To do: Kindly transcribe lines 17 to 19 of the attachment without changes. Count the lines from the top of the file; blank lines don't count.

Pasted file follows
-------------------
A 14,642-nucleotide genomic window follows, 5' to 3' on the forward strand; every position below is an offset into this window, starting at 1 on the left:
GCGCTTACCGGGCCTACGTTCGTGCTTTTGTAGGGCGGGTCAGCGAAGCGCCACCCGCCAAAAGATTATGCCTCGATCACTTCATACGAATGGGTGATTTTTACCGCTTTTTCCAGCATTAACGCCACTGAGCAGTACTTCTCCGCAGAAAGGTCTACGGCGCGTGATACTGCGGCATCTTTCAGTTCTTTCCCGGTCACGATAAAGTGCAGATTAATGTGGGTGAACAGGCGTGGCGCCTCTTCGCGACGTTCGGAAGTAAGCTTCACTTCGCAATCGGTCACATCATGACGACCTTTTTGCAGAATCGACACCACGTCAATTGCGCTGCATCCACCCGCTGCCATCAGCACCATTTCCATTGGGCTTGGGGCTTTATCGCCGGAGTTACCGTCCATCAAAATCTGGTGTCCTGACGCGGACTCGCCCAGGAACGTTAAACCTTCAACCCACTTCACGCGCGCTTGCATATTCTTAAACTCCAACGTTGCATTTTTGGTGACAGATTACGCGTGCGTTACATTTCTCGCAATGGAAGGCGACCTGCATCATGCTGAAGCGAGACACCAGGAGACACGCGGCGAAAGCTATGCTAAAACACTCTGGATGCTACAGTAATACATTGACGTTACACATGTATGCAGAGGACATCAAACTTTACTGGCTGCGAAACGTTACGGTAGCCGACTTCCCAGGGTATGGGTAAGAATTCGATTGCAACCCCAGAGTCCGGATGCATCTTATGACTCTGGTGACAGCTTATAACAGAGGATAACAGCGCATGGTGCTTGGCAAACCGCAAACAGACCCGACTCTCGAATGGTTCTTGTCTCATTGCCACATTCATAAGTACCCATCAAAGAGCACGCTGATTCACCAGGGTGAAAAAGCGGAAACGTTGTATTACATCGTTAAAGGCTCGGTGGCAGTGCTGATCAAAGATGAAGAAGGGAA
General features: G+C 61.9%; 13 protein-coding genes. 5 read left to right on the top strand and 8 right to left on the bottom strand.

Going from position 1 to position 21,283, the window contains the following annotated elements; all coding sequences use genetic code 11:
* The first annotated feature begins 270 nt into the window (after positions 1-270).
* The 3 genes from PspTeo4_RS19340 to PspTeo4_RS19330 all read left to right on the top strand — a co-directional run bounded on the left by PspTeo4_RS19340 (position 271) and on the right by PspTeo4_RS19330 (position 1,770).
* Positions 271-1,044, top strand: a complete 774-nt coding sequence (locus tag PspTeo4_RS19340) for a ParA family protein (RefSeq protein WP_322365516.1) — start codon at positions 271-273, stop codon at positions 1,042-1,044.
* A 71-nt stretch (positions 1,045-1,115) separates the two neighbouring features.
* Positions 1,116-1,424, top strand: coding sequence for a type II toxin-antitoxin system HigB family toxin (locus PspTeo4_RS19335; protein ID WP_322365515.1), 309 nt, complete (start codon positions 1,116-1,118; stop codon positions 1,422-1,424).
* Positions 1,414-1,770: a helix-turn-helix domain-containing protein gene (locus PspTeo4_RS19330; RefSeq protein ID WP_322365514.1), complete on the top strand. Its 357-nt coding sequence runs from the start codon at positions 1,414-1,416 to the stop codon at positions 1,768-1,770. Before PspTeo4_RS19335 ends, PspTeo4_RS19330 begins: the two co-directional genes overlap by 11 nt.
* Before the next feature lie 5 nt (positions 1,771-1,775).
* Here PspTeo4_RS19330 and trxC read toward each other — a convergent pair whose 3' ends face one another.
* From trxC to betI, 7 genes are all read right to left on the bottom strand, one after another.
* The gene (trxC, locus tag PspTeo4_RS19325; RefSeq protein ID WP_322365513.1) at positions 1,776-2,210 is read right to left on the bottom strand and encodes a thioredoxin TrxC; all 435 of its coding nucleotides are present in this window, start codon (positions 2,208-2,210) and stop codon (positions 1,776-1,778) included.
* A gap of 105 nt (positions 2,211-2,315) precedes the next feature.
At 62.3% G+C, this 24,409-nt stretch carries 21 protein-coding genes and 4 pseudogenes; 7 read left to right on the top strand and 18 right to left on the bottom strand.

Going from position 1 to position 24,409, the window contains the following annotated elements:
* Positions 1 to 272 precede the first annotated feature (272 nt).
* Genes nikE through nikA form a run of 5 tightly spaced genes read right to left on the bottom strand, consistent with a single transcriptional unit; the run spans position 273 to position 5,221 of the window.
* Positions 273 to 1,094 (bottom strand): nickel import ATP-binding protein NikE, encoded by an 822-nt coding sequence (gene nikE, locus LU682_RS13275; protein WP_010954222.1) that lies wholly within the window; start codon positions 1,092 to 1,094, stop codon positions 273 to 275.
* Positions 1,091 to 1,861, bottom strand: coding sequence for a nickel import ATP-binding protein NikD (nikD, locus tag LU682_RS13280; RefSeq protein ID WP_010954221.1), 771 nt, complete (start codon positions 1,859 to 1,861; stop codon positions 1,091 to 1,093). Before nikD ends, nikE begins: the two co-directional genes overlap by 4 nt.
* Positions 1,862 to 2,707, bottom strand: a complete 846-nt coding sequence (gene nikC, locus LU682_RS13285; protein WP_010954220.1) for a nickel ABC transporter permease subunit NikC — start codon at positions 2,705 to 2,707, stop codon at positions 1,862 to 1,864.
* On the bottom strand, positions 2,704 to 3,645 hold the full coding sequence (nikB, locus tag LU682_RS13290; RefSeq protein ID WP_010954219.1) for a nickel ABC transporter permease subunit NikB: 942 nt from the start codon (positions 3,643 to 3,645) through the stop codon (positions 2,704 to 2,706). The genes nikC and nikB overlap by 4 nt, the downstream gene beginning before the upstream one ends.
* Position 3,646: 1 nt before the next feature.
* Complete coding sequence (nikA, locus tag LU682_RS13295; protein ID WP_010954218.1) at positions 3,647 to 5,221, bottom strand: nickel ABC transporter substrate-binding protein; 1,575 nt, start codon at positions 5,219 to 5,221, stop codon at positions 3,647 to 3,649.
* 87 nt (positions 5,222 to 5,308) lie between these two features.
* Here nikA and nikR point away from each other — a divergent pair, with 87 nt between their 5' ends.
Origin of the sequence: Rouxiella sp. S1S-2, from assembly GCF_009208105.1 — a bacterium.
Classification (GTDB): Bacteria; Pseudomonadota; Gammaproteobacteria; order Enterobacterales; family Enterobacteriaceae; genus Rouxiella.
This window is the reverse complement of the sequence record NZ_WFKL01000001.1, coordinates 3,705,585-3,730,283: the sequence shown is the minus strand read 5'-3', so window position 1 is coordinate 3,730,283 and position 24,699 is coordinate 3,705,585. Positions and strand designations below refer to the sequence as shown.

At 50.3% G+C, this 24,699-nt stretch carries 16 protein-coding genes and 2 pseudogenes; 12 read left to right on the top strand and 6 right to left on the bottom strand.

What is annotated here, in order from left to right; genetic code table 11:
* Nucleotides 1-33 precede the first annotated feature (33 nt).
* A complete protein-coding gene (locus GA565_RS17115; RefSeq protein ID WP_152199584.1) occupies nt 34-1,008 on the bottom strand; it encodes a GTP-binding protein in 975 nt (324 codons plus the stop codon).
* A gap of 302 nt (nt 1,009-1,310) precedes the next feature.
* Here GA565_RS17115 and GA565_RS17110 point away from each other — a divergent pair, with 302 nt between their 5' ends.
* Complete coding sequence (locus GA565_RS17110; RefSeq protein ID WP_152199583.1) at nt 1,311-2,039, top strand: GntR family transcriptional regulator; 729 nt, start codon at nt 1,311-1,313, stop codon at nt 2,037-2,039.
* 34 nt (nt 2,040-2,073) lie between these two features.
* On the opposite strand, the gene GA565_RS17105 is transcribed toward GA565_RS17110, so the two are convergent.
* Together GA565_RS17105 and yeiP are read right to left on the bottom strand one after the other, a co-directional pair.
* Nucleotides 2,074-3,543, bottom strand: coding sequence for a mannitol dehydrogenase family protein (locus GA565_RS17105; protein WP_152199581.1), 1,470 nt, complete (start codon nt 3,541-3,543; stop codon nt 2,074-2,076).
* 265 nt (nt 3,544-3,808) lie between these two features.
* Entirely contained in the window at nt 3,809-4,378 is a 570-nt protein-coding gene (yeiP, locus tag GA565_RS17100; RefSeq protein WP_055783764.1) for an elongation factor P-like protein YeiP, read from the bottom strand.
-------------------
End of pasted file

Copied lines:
Going from position 1 to position 24,409, the window contains the following annotated elements:
* Positions 1 to 272 precede the first annotated feature (272 nt).
* Genes nikE through nikA form a run of 5 tightly spaced genes read right to left on the bottom strand, consistent with a single transcriptional unit; the run spans position 273 to position 5,221 of the window.